You can say any of those commands to Siri to perform the action on its own, or say “Control Tesla” if you don’t remember the exact name. Only
Control Tesla will show up in the Shortcuts widget by default but you can easily put any or all of these actions there too.6
Why should I use this?
If you happen to open and read through the shortcuts, I hope you’ll see just how much work went into making them. I took a lot of care in making sure that each shortcut is laid out logically, well-documented, checks for potential errors wherever appropriate, provides lots of options, and more. Yet you might be wondering why I bothered to do so. After all, Tesla has a pretty good app that accomplishes everything that my shortcuts do.
The first reason that I built these is speed. Let’s use the example of turning on your car’s climate: As it stands you need to launch the Tesla app, wait for it to connect to your car, go to the climate section, then tap the arrows until you get to the temperature you want. Instead, I just tap on the
Control Tesla widget, tap ‘Control Climate,’ and then I can either tap on my preferred temperature or enter a custom temperature value. I can then put my phone away or wait for the confirmation message.
The biggest distinction is in where the wait occurs. Using the Tesla app, I have to launch the app then wait for it to load before I can do what I want. Using my shortcut, I can do what I want then just wait to confirm that it went well. Let’s use Mail as an analogy. Using the Tesla app feels like I’m launching Mail, waiting a few seconds for it to load, then typing my email and tapping send. Using these shortcuts feel like I’m launching mail and instantly typing my email, then tapping send and just waiting for it to confirm that the email was sent.
It’s been a much more pleasant experience in practice. I can confidently say that, since I’ve gotten these shortcuts to work reliably, I haven’t been using the Tesla app at all. It isn’t just dogfooding — I simply haven’t been in a situation where it would be quicker to use the app instead.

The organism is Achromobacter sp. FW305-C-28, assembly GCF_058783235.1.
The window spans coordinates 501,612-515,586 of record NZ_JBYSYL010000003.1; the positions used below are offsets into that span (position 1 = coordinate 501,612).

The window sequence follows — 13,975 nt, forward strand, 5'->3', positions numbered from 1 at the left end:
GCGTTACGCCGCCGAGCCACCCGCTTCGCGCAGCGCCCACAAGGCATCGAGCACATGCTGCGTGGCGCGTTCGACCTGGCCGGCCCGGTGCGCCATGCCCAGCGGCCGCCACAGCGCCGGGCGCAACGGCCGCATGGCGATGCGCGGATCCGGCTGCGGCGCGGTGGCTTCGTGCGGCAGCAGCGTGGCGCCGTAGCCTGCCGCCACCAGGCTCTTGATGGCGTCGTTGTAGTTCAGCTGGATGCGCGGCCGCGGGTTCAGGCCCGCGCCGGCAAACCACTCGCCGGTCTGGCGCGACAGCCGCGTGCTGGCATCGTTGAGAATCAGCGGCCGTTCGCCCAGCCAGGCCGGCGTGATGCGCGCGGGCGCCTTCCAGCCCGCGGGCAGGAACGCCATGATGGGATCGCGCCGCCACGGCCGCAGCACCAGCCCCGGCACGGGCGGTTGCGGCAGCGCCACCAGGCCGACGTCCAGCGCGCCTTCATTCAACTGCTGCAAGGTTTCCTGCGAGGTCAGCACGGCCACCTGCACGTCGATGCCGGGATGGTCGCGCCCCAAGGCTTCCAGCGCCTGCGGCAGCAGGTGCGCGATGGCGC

Speaking of reliability, one of the reasons it took me so long to release these shortcuts is because, historically, they had worked super inconsistently. I used to have lots of failures where my car simply refused to wake up in the morning. However, this time around I was able to include a check to make sure that the car did actually wake up. If not, this shortcut will run itself again several times until the car eventually wakes up and connects. With that in place, all these actions have been substantially more reliable for me. I’ve also added additional checks for better error handling in unusual situations (such as when your login information has changed or when your car is being serviced).
Speed aside, I’ve really been enjoying the added flexibility that these shortcuts have brought. This manifests itself in several important ways.
I can control my car from my iPad. There’s no Tesla app for iPad, and I work on an iPad Pro for most of the day. I now no longer have to stop what I’m doing and pick up my phone to check its battery level or turn on the climate. It now just takes a couple of taps and I can get back to what I was doing.7
I can control my car using Siri. With iOS 13.1, Siri can have a conversation with you when running a shortcut. This means that you can go through the menus of
Control Tesla (saying things like “Check battery level” or even “the second one”) to control your car hands-free. This has been particularly useful for me while getting ready for work in the morning.